Last month, the WNBA’s Seattle Storm was valued at a record $151 million as reported in the Wall Street Journal. The team isn’t for sale, but investors can purchase one of 15 shares of the team, as it looks to finance a $64 million practice facility.
The first question any investor should ask is: What is the potential for a return on this investment? For women’s sports, all signs are pointing well up. Fan interest, ratings, investment, and social media engagement are just the start of these kinds of metrics, and many franchises can be had for a fraction of what a men’s franchise costs. While many professional men’s sports franchises have maximized their value, women’s teams are still of tremendous value given their potential.
The numbers show women’s sports revenue is on the rise
There are a few ways to gauge whether true change is on the way for women’s sports, and by far the most significant one of those is money. The WNBA recently closed a successful $75 million capital campaign. A recent CNBC story documents the major ad buys around women’s sports. Ad buys have been a long challenge because networks aren’t just about feeding audience interest with games, but about paying for that programming with traditional structures already in place.
Women in sports have been investing back in the game for the last few years in prominent ways – see Serena Williams, Naomi Osaka, Julie Foudy, Swin Cash and plenty of others. And there has been an accrual of value in the properties around women’s professional franchises.
The Wall Street Journal reported that the National Women’s Soccer League is in discussions to expand by three teams, and those franchises could go for $50 million each. The expansion cities are San Francisco, Boston, and Utah, which was the spot for the 2020 NWSL bubble during the pandemic. The Royals played in Sandy, Utah from 2018-2020 before moving to Kansas City to become the Current.
During the first 10 years of the WNBA, NBA owners played hot potato with franchises. Once the NBA stipulated that teams could be sold to non-NBA owners, many were put up for sale. Of the original eight teams, only three remain – New York, Los Angeles, and Phoenix.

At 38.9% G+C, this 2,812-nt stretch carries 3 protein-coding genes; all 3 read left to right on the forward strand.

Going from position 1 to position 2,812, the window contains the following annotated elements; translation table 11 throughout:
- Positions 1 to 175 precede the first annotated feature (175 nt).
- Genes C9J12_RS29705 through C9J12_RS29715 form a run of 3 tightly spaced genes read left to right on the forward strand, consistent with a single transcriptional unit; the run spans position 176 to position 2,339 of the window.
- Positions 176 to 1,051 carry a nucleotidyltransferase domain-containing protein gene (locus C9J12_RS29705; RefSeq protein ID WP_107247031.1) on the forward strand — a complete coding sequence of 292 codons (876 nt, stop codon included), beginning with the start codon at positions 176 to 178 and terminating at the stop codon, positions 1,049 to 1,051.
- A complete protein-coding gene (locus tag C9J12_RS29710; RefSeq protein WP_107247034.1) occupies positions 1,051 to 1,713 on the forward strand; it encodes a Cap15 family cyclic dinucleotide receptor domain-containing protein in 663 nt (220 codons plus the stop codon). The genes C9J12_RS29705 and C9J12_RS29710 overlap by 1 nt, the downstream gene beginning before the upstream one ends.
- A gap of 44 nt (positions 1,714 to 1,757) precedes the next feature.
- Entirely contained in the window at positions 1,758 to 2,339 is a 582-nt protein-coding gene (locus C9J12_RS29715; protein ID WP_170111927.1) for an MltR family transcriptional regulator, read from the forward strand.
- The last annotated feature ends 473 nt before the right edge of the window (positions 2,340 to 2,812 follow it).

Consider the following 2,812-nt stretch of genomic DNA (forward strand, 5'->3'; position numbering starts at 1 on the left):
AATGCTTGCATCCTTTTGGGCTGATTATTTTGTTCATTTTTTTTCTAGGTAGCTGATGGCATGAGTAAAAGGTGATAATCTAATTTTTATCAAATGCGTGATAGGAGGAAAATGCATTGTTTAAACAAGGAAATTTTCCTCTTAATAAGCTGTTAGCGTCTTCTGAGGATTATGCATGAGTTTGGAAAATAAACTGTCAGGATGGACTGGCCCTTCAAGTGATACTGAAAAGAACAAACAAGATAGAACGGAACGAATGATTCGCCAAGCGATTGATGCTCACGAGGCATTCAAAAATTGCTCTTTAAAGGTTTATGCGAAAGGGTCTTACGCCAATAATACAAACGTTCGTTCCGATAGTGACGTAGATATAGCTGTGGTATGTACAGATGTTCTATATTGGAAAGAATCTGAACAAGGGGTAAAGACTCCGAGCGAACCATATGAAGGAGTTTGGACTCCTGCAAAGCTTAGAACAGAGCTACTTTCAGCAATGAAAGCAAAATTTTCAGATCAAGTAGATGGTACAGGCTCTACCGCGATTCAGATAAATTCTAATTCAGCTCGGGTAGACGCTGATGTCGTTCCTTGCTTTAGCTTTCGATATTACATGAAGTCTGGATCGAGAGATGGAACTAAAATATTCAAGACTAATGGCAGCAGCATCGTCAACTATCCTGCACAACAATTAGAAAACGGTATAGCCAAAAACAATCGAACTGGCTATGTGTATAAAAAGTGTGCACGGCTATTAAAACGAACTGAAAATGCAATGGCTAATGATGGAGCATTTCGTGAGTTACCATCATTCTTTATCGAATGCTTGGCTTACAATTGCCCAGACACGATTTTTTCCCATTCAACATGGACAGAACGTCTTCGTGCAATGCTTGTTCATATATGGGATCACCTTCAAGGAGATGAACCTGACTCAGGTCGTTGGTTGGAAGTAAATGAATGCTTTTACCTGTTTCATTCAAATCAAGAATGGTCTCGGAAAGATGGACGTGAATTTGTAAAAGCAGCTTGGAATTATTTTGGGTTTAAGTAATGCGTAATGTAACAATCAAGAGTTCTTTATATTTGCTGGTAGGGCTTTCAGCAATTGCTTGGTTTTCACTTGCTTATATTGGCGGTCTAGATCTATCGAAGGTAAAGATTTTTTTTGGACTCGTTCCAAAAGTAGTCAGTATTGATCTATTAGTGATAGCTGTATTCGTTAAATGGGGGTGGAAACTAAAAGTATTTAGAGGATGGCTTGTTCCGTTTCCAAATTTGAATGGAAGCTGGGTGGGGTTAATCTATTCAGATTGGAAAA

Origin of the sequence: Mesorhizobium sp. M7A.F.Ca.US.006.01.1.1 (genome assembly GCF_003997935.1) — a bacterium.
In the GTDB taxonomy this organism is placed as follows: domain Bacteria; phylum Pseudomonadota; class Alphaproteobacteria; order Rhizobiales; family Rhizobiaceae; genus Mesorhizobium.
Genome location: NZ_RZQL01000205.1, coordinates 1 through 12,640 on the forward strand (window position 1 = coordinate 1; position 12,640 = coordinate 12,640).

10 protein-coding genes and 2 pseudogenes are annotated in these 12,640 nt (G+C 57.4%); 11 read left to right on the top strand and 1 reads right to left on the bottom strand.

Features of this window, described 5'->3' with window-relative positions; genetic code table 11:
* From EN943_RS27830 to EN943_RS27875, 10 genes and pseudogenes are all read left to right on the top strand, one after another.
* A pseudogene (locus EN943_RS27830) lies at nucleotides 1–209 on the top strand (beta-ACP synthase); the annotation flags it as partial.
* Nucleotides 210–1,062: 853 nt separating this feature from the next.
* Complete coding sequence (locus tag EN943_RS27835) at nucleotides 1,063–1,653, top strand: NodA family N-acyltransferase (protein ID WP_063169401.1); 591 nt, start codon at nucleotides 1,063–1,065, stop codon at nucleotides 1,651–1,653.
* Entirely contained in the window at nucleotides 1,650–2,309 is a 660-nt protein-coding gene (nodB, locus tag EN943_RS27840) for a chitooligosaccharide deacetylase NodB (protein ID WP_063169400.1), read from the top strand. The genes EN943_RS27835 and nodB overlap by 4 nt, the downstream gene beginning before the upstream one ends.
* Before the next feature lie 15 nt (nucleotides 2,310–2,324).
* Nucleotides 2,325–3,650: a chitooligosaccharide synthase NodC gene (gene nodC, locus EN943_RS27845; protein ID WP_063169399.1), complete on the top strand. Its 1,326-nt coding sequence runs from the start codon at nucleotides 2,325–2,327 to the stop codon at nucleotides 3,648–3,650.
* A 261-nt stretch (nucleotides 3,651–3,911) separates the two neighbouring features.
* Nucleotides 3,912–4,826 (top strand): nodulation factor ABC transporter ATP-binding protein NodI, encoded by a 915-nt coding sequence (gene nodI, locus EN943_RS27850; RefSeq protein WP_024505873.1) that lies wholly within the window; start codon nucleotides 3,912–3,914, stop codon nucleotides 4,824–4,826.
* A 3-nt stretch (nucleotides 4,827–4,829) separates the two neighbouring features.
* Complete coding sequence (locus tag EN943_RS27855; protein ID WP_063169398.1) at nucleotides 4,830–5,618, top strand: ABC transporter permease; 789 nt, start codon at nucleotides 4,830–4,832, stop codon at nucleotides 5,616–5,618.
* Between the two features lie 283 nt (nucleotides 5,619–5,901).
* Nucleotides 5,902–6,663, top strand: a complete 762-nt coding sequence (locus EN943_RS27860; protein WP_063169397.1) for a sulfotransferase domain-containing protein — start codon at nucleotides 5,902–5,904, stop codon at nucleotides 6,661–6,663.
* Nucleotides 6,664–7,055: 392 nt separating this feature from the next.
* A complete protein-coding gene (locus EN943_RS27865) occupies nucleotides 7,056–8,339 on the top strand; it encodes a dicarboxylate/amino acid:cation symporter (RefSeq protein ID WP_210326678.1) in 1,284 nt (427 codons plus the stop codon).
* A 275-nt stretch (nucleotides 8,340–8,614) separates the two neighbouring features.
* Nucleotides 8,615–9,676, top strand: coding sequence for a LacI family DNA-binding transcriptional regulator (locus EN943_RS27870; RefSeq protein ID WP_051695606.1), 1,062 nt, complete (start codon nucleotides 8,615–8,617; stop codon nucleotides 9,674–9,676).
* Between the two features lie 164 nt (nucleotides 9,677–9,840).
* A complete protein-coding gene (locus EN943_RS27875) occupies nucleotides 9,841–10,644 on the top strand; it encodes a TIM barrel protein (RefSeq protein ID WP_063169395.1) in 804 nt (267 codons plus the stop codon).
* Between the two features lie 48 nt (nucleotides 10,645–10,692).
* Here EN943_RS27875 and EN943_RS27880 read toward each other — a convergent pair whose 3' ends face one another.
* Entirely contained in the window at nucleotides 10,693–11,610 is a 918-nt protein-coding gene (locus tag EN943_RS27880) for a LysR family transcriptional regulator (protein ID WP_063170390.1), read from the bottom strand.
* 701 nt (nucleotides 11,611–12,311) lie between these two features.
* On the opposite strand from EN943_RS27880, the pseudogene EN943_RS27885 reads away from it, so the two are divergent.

And New York is now owned by Joeseph Tsai, after originally being affiliated with the Knicks and playing in Madison Square Garden. Tsai bought the franchise from James Dolan in 2019, after a “sales pitch” that included talk of what a losing investment the Liberty had been since the league started in 1997.
In one bit of WNBA trivia, one of Dolan’s most insulting moves as Liberty owner was to try to rehabilitate Isiah Thomas’ career by making him Team President of the Liberty. In 2006 a Knicks executive names Anucha Browne Sanders filed a sexual harassment and retaliation complaint against Thomas — a jury ultimately awarded her $11.6 million in compensation (the case was settled two months after the verdict to avoid any appeal). The move didn’t go well for Thomas, and only added to the list of reasons Dolan might be the worst owner in professional sports – although there is tough competition in the category.
WNBA ownership comes with a social responsibility
Owning a WNBA team isn’t like owning your run-of-the-mill men’s franchise. Jerry Jones can do and say what he wants without having a Cowboy confront him publically about, say, a 1957 photo of Jones in the crowd as a group of white students protested the integration of an Arkansas high school. But in the WNBA, the Atlanta Dream wore “Warnock” T-Shirts warming up for a televised game in 2020 to show support for their then-owner Kelly Loeffler’s opponent in the Georgia Senate race.
Owning a WNBA franchise comes with the expectation that you respect the players beyond their performance on the court, and for a league with so many women of color and members of the LGBTQ community, an owner needs to understand what that means.
Does that mean Elon Musk might not be the right fit for an expansion team? Possibly. But Mark Davis, a legacy NFL franchise owner bought the Aces last year, made new coach Becky Hammon the highest-paid in the league, and now has a WNBA championship in his portfolio.
Here’s what Davis had to say about WNBA activism via NBC’s On her Turf:
“The women showed me how to organize and do things the right way,” said Davis. “Using your vote as a weapon was something that is talked about, but I hadn’t seen it really be done in action. And I believe that women at the WNBA helped flip the United States Senate through the vote and doing it in the right way. And so I’m honored to be associated with women of this type.”
Now that’s a much better strategy for adding value to your franchise than Dolan’s discussion about how much money the company lost just a decade earlier. Part of the way you convince people to value your WNBA franchise is to show them that you, the owner, value it as well. That’s why Davis’ decision to attend Game 4 of the WNBA finals to see his Aces, rather than the Raiders’ home opener against the Cardinals, sent a message last fall.
Let the arms race begin.